# How to solve an overdetermined system of point mappings via rotation and translation

I have a set of points in one coordinate system $P_1, \ldots, P_n$ and their corresponding points in another coordinate system $Q_1, \ldots , Q_n$. All points are in $\mathbb{R}^3$.

I'm looking for a "best fit" transformation consisting of a rotation and a translation. I.e.

$$\min_{A,b} \sum (A p_i + b - q_i)^2 , \quad A \in \operatorname{SO}(3), b \in \mathbb{R}^3$$

Can anyone give me some hint in which direction I should search?

http://en.wikipedia.org/wiki/Least_squares (don't know how to include the restriction to orthogonal matrices)

http://en.wikipedia.org/wiki/Singular_value_decomposition (I thought that I'd start with a matrix from $\operatorname{GL}(3)$ and use the "best fit orthogonal matrix" afterwards like stated in http://en.wikipedia.org/wiki/Orthogonal_Procrustes_problem but that seamed too complicated)

-
Note that the stationarity condition with respect to $b$ can be solved explicitly: Differentiating with respect to $b$ yields $\sum(Ap_i+b-q_i)=0$ and thus $b=q-Ap$ with $p$ and $q$ the centroids of the $p_i$ and $q_i$, respectively, so you can subtract out the centroids and then you only need to minimize $\sum(A(p_i-p)-(q_i-q))^2$ with respect to the rotation. –  joriki Oct 30 '12 at 16:06
Thanks for correcting the Mathjax. I didn't see the result in my edit since our virus scanner blocked the mathJax script ;-). I hope it'll improve in future posts... –  Onur Oct 31 '12 at 16:29

As described in my comment, first subtract out the centroids to reduce the problem to

$$\min_A\sum_i\|Ap_i-q_i\|^2\;,\quad A\in SO(3)\;.$$

That problem is solved here (page 9), with the vectors $p_i$ and $q_i$ assembled into the matrices $B$ and $A$ (with the present $A$ corresponding to $Q$), but I'll write it out with the vectors in your notation.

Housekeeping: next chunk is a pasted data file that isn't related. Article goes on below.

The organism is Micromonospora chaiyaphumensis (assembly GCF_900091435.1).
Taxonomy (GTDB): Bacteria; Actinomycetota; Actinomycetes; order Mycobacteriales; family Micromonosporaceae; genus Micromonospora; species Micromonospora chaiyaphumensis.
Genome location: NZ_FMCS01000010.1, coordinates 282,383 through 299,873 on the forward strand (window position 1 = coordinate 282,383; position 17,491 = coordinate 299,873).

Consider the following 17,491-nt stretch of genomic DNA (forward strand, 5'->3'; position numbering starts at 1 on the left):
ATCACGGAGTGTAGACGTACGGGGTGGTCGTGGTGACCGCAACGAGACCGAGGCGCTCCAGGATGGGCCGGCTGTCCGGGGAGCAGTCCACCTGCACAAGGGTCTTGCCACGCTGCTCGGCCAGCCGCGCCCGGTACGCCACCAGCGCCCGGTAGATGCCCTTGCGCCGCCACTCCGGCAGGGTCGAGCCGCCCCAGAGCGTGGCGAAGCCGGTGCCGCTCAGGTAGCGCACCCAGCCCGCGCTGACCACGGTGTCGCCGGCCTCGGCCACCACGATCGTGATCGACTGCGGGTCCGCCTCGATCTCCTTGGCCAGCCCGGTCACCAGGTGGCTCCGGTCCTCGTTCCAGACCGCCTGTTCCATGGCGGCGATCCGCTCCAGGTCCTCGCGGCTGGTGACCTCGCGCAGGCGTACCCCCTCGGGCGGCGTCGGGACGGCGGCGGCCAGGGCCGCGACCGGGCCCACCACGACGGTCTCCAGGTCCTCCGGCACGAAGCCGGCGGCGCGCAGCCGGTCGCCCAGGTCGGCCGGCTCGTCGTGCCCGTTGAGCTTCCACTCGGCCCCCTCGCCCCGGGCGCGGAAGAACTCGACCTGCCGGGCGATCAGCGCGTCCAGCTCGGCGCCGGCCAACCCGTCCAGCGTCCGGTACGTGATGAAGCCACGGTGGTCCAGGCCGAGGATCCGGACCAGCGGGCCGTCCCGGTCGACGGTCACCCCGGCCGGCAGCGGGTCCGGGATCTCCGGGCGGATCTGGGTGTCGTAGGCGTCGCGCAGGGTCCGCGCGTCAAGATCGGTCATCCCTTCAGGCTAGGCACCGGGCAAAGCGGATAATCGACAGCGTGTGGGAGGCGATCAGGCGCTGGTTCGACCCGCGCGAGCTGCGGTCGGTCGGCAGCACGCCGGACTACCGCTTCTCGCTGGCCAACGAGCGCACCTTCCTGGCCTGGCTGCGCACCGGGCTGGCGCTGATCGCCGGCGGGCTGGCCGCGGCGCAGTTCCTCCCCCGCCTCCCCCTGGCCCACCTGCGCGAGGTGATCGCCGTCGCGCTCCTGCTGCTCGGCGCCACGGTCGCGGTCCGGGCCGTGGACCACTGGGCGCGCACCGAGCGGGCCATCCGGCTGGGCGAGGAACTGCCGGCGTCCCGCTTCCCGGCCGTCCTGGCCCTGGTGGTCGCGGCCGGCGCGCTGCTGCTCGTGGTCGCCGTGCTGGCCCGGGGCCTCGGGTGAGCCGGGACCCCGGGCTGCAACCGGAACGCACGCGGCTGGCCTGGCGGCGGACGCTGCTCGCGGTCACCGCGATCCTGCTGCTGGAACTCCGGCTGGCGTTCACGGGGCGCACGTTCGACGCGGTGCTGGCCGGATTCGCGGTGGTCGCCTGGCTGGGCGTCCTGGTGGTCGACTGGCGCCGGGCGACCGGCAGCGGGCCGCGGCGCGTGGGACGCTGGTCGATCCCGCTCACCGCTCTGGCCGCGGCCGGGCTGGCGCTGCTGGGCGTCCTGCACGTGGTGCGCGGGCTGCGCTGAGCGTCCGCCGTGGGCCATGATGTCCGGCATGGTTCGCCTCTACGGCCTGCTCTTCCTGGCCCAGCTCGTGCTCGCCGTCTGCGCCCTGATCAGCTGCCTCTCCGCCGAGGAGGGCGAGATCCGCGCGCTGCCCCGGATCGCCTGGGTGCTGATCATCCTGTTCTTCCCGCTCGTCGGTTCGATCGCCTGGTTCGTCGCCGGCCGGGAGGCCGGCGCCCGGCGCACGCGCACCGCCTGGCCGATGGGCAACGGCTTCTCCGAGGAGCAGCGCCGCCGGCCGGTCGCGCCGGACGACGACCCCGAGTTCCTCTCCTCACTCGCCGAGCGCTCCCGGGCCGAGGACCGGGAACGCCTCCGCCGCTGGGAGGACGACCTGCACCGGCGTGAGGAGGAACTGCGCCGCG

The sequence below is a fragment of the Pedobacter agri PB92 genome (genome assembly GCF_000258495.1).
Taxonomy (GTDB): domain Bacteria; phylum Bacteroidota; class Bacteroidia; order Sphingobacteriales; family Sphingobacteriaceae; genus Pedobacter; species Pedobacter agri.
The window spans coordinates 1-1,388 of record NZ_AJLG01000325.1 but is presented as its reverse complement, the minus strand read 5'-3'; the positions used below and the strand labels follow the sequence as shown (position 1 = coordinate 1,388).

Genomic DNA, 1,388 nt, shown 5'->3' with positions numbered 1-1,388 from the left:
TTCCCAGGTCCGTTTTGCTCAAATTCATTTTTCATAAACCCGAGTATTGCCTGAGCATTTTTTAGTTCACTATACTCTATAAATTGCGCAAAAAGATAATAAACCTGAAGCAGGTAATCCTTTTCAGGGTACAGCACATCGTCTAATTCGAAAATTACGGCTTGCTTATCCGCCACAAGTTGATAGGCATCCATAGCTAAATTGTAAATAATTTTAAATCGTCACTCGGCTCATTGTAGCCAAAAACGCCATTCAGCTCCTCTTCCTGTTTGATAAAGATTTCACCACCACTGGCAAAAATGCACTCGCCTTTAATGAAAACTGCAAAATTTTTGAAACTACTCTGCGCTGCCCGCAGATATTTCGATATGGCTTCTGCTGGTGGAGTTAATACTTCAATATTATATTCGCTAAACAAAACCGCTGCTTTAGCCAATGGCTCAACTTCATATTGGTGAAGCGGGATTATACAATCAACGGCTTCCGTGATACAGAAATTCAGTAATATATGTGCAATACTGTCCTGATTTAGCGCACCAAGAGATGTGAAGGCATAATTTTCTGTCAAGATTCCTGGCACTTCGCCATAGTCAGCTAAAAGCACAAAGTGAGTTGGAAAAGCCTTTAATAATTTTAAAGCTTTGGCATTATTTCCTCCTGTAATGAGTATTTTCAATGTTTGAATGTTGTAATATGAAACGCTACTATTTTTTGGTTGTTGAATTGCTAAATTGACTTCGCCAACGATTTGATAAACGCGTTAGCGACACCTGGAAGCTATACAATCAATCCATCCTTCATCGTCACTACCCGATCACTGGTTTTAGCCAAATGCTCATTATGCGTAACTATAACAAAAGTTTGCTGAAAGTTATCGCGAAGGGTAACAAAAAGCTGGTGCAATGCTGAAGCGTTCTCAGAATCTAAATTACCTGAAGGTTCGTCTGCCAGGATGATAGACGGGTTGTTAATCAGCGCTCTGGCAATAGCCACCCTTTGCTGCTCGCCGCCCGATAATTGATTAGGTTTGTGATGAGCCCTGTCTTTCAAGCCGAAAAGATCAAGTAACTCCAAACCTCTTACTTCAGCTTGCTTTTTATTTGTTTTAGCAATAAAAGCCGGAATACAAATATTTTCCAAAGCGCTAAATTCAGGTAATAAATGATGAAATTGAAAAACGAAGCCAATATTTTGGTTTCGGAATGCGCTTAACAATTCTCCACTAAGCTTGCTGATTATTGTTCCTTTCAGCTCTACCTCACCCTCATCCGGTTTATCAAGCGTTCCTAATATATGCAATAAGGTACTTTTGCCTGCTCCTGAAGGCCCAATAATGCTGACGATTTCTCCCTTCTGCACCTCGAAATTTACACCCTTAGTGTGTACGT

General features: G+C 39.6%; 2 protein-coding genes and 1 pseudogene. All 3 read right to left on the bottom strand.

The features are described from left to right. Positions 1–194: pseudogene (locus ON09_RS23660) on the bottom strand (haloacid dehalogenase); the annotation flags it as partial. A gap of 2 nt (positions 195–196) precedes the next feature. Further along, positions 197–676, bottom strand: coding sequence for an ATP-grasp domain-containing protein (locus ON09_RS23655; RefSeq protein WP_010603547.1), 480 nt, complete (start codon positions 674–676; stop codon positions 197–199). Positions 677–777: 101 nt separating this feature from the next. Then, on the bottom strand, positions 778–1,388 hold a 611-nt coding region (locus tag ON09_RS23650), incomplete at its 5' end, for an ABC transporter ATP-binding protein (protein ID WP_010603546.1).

The problem appears to be quadratic in $A$, but it isn't, since

\begin{align} \|Ap_i-q_i\|^2&=(Ap_i-q_i)^\top(Ap_i-q_i) \\ &=p_iA^\top Ap_i+q_i^\top q_i-2q_i^\top Ap_i \\ &= p_ip_i+q_i^\top q_i-2q_i^\top Ap_i\;, \end{align}

since $A$ is orthogonal. Thus all we need to do is maximize

$$\def\tr{\operatorname{tr}} \sum_iq_i^\top Ap_i=\sum_i\tr q_i^\top Ap_i=\sum_i\tr p_iq_i^\top A=\tr\left(\left(\sum_ip_iq_i^\top\right)A\right)=:\tr B^\top A$$

subject to the constraint $A\in SO(3)$. That problem is solved in the document linked to above, using the singular-value decomposition $B=U\Sigma V^\top$. For $A\in O(3)$ the solution is $A=UV^\top$, whereas if $A$ is restricted to $SO(3)$, the solution is $A=UZV^\top$, where $Z$ is the identity matrix, but with the last diagonal element replaced by $-1$ if this is required to make $\det A$ positive.

See also this question [which in the meantime has received another answer that derives the above solution to $\tr B^\top A\to\min$ for the case $A\in O(n)$].

-
Since you use the trace I assume I have to use the Frobenius norm to follow your steps. Since I'd like to measure the transformation error for a given set of points according to the 2-norm, will this work? –  Onur Oct 31 '12 at 12:14
@Onur: I don't understand the question. How is the fact that the solution uses the trace related to the measure of the transformation error? I started from your definition of your error and derived how to minimize it; where do you see a potential for problems? –  joriki Oct 31 '12 at 16:34
I mixed up two different things: transformation error and error induced due to the "erroneous" transformation. –  Onur Oct 31 '12 at 16:47

I try to summarize what I have to do in this answer:

1. Convert the $P_i$s and $Q_i$s:

$\overline{p}$ and $\overline{q}$ are the center of gravity for the set of points to be mapped: $$\overline{p} := \frac1i\sum_iP_i, \quad \overline{q} := \frac1i\sum_iQ_i$$ Make the points relative to their respective center of gravity: $$p_i := P_i - \overline{p}, \quad q_i := Q_i - \overline{q}$$ This removes the need to consider the translation $b$ in the optimization. $b$ can be calculated as $\overline{q} - A \overline{p}$ once we have determined the optimal $A$.

2. Calulate $B$ as $$B = \left(\sum_i p q^\top \right)^\top = \sum_i q p ^\top$$

3. Perform SVD decomposition of $B$: $$B = U \Sigma V^\top$$

4. Optimal $A$ if $A \in \operatorname{O}(3)$ (not $A \in \operatorname{SO}(3)$ as stated in the question): $$A := U V^\top$$ Optimal $b$: $$b := \overline{q} - A \overline{p}$$

5. Optimal $A$ if $A \in \operatorname{SO}(3)$ would go here but I think $A \in \operatorname{O}(3)$ is what I'm really looking for.

-
Looks good to me. –  joriki Oct 31 '12 at 17:06